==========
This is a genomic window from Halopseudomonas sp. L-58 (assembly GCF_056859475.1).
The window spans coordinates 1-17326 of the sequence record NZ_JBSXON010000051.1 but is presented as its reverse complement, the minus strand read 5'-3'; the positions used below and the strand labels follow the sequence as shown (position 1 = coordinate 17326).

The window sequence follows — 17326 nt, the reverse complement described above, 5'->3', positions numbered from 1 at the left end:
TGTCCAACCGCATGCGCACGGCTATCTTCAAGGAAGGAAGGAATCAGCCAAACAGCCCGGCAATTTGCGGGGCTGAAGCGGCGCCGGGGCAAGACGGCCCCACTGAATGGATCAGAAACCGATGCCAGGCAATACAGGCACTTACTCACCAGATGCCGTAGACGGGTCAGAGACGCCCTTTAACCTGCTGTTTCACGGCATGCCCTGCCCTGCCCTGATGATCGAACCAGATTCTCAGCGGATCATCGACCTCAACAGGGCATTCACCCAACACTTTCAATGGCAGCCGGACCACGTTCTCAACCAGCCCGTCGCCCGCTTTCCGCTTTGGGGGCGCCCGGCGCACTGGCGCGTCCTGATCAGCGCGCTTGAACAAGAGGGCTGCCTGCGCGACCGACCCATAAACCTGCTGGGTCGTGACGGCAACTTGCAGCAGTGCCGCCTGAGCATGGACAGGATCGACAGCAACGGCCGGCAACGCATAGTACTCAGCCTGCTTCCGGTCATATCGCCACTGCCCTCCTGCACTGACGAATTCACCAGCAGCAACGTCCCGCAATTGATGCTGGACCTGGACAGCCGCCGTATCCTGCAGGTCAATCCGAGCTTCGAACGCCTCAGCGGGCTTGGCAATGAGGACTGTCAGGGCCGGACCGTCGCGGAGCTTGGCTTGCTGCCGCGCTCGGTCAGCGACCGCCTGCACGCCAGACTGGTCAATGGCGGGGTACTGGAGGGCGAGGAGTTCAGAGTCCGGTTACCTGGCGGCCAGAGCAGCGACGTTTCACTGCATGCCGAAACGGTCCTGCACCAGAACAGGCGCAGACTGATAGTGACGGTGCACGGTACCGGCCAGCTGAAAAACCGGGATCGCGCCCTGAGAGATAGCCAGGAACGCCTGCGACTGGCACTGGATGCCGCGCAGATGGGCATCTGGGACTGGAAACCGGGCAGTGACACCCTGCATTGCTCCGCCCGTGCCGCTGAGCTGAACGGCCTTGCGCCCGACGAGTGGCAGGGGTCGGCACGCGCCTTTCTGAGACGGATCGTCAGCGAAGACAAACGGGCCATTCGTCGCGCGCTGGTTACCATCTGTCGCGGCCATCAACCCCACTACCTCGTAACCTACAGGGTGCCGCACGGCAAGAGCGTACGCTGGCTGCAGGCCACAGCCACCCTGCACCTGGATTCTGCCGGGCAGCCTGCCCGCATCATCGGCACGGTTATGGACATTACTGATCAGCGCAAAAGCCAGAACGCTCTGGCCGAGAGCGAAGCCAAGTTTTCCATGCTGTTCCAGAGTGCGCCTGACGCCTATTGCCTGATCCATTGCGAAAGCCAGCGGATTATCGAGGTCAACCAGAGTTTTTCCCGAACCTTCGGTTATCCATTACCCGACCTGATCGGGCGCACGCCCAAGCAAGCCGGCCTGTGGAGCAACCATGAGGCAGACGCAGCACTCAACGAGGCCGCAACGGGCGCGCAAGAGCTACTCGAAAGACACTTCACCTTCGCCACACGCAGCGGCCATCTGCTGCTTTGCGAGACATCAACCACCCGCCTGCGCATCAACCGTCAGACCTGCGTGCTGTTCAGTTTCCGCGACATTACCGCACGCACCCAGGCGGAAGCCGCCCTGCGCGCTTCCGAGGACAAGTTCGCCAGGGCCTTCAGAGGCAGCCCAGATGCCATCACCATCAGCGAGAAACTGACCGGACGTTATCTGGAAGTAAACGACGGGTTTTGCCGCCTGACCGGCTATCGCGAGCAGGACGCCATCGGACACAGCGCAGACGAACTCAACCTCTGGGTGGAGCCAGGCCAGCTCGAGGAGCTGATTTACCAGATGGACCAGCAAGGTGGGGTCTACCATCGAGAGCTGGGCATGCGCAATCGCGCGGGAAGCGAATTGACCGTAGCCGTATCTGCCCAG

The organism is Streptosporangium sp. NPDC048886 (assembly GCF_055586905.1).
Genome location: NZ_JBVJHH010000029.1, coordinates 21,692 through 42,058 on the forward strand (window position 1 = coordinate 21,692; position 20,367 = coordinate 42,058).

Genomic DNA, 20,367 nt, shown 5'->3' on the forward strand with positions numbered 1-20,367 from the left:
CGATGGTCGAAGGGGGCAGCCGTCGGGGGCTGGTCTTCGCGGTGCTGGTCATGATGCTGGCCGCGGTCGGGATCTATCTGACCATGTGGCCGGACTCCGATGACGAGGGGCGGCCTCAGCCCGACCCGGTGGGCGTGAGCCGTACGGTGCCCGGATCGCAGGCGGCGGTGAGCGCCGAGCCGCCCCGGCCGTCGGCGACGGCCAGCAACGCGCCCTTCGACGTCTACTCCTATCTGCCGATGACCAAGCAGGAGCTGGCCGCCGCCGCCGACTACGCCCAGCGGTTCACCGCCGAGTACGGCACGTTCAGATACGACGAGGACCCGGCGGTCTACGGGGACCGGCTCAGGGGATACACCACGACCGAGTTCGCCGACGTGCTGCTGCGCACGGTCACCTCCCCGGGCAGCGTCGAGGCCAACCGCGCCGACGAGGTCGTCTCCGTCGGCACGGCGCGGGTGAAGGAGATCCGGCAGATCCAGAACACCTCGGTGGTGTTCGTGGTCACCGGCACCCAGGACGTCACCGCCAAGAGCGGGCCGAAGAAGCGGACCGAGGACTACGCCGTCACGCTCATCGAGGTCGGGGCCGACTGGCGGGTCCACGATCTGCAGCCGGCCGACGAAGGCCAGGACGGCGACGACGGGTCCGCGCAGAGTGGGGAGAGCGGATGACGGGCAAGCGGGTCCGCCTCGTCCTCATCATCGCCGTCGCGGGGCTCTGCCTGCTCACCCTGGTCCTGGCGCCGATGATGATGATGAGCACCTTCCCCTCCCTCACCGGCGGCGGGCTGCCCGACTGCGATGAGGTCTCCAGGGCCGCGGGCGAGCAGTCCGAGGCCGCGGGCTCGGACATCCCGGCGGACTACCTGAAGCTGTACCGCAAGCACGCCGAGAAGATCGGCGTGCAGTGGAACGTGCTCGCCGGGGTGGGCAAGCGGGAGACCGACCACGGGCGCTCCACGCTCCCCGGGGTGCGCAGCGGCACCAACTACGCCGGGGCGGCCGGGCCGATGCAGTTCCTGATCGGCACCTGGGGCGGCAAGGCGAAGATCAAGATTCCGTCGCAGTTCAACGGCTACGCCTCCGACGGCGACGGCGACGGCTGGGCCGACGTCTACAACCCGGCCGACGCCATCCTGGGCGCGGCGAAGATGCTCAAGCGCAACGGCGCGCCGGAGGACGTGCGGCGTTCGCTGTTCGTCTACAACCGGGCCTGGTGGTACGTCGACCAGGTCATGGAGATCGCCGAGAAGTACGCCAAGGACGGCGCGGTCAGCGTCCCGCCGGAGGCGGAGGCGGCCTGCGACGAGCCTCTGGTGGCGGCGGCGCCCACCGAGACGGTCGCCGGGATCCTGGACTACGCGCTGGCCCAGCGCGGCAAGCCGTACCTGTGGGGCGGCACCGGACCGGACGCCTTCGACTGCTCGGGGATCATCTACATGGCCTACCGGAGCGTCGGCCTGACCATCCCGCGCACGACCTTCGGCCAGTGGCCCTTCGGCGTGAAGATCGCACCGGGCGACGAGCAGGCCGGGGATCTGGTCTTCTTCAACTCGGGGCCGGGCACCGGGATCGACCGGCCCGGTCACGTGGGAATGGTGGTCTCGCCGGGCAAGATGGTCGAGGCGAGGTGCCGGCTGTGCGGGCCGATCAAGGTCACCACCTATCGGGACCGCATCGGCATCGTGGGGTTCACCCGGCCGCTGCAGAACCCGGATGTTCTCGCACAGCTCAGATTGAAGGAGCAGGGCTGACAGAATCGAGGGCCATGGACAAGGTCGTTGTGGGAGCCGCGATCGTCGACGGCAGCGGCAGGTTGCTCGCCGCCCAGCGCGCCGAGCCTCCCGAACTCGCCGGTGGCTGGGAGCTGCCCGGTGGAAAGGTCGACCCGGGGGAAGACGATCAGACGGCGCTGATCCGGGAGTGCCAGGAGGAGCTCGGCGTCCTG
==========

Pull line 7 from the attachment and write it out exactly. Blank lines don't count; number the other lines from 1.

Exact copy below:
Genomic DNA, 20,367 nt, shown 5'->3' on the forward strand with positions numbered 1-20,367 from the left: